Sanders wins crucial extra delegate in Colorado after Democratic mistake went unreported
Originally, it was projected that Sanders – who won the Democratic caucus against Hillary Clinton by a tally of 60 percent to 40 percent – would earn 38 delegates compared to Clinton’s 28. After tallying Clinton’s support from 10 Colorado superdelegates, the former secretary of state tied Sanders 38-38 in delegates. If she won the support of the last two state superdelegates, Clinton could have actually won Colorado despite losing the primary vote by 20 points.
However, the Denver Post uncovered what Colorado Democratic Party Chairman Rick Palacio called “a reporting error on caucus night” that led the party to underreport Sanders’ support in 10 precincts from Denver County by almost four percent. This led to projections showing Clinton would tie Sanders in delegates from that district instead of giving Sanders a two-delegate edge.
"It was an embarrassment on our part for sure," Palacio told the newspaper. "Whomever dialed the numbers in must have had a little weirdness happen. The official results were reported correctly, but when they dialed them in using the touch-tone, it looks like something got transposed."
With the mistake now accounted for, Sanders is projected to win 39 delegates from the primary while Clinton’s number drops to 27. It’s still possible that Clinton will win all the superdelegates, though many are facing pressure to back Sanders now that the primary results are in. However, even if she sweeps their support, the worst outcome for Sanders would now be a tie instead of a loss.
If Sanders wins the support of just one superdelegate, he could win the state’s delegation.
The counting error was discovered by the Democrats about a week after the caucus, the Denver Post reported, yet the party did not announce the news to the public or the Sanders campaign. The only people it did inform were in the Clinton camp. The website featuring party results still shows the old, incorrect tallies from Denver County.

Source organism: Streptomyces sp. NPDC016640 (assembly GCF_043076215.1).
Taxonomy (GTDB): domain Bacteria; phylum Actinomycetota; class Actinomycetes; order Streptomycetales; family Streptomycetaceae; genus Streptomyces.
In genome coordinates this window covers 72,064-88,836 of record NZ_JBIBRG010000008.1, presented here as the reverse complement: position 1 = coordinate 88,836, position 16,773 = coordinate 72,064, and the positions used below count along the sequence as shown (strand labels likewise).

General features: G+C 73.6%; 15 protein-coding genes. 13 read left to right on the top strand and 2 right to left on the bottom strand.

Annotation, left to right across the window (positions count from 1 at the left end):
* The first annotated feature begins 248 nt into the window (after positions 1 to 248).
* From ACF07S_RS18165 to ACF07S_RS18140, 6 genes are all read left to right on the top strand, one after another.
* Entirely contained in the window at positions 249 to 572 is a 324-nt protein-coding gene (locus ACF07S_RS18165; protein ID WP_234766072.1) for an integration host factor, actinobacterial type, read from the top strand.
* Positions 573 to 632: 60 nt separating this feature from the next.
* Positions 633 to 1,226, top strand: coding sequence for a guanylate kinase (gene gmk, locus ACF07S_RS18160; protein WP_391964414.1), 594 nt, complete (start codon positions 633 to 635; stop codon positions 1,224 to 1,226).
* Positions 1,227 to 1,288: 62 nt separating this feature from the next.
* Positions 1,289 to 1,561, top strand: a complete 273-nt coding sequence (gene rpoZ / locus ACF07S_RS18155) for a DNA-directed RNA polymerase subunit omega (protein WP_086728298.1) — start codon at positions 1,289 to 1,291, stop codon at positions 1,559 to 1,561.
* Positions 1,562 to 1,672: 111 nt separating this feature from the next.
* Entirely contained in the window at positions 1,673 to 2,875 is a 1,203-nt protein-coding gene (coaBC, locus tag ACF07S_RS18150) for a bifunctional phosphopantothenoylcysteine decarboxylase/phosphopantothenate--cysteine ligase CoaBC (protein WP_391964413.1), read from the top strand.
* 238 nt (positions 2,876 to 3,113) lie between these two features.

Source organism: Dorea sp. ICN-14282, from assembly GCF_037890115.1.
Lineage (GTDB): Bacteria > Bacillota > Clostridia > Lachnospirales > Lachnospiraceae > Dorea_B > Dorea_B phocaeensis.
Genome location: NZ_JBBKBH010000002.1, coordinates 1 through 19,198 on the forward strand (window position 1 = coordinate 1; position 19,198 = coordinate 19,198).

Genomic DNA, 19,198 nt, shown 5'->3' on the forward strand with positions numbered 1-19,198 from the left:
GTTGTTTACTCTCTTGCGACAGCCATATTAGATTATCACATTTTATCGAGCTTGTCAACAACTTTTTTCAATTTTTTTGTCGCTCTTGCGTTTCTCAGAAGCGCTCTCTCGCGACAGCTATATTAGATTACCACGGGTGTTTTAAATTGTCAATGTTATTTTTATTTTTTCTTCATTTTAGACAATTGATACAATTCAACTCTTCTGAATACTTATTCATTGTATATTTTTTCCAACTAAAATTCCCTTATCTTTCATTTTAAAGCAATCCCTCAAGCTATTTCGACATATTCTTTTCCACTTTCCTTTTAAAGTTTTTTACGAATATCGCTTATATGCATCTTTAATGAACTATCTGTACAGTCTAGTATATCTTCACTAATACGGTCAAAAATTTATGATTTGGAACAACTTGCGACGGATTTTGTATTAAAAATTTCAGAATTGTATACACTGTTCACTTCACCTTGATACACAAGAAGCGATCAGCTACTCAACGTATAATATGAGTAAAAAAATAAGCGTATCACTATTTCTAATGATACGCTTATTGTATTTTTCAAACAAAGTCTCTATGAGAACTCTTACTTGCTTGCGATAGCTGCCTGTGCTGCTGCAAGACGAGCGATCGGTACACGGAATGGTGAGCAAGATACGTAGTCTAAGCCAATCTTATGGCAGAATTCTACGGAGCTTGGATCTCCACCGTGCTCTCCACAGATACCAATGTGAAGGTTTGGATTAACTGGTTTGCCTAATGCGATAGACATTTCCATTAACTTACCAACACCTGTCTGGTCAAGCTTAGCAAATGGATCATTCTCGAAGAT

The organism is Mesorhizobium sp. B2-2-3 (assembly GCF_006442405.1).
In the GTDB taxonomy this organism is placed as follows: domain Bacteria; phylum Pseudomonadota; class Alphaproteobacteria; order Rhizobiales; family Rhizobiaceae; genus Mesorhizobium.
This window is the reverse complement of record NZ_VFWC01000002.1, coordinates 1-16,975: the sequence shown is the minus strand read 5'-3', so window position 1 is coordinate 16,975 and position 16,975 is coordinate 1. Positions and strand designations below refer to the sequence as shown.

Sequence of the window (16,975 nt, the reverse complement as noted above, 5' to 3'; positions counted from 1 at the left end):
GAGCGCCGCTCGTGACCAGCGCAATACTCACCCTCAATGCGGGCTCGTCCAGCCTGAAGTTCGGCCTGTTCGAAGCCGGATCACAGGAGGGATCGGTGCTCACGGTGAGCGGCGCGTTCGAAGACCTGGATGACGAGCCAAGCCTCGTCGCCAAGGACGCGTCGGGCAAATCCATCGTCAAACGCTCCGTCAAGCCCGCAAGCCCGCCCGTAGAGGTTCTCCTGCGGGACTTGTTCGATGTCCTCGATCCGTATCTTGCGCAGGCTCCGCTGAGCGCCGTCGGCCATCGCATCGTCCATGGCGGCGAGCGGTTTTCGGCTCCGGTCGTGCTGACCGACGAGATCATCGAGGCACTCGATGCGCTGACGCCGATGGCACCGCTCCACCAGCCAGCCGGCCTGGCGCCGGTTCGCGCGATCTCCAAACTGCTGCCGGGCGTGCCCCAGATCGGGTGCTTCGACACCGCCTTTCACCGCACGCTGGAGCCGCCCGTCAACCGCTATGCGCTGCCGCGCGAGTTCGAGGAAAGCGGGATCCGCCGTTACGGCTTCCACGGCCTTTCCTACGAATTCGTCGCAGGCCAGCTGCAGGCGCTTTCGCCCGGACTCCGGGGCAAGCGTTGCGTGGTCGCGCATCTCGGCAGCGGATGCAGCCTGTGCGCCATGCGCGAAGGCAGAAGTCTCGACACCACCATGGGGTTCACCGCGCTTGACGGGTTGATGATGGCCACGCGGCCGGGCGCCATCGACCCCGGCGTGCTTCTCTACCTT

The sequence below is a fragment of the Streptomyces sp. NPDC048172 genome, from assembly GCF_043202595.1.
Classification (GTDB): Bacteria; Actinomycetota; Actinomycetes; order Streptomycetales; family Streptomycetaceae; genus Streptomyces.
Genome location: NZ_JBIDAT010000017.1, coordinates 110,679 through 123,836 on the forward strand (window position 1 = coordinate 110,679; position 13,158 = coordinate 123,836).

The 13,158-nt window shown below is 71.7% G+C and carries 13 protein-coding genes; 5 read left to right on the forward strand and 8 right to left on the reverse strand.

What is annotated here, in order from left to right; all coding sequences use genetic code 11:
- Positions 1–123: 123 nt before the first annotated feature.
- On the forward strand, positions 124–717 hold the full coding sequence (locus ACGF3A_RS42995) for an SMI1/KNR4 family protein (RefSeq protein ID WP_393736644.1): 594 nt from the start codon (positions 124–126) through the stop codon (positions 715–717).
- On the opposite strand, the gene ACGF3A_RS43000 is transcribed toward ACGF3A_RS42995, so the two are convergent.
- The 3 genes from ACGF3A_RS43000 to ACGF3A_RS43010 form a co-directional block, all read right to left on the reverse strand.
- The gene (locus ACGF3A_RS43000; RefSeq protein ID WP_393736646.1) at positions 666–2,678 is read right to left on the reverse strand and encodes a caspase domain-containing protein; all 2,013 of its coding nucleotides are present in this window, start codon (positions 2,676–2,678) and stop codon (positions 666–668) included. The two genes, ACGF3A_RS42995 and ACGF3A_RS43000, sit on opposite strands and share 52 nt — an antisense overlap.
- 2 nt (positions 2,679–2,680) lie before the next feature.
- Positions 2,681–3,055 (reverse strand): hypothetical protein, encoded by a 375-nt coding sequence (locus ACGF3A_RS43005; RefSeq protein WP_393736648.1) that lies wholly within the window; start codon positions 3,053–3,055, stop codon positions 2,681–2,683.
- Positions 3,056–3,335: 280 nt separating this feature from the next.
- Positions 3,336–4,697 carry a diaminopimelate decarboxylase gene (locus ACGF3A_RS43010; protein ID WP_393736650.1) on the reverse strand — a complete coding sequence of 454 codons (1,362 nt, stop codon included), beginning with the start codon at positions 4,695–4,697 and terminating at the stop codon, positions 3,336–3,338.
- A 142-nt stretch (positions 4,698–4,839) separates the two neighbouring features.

According to Palacio, the website isn’t used for official purposes, only for “reporting to the press.”
He said he didn’t tell the Sanders campaign about the mistake because "it didn't necessarily affect [them]. It was our mistake that ended up affecting the estimation on Hillary's campaign."
The Sanders camp was unaware of the situation until the Post informed them about it.
News of the mistake comes just a day after the Republican Party was engulfed in a controversy of its own in Colorado. The state party decided in August to eliminate the presidential straw poll at its 2016 caucuses, instead opting to simply elect delegates who could support any candidate they wanted. As a result, delegates were chosen at caucuses decided primarily by “party insiders and activists,” according to a Denver Post report, while 90 percent of GOP voters in the state had no say.
The new rules left the process more open to intense lobbying by the presidential campaigns, and Texas Senator Ted Cruz managed to sweep all Colorado’s 34 delegates in the process. GOP frontrunner Donald Trump and his supporters were furious.
“How is it possible that the people of the great State of Colorado never got to vote in the Republican Primary? Great anger - totally unfair!” Trump tweeted.
“The people of Colorado had their vote taken away from them by the phony politicians.”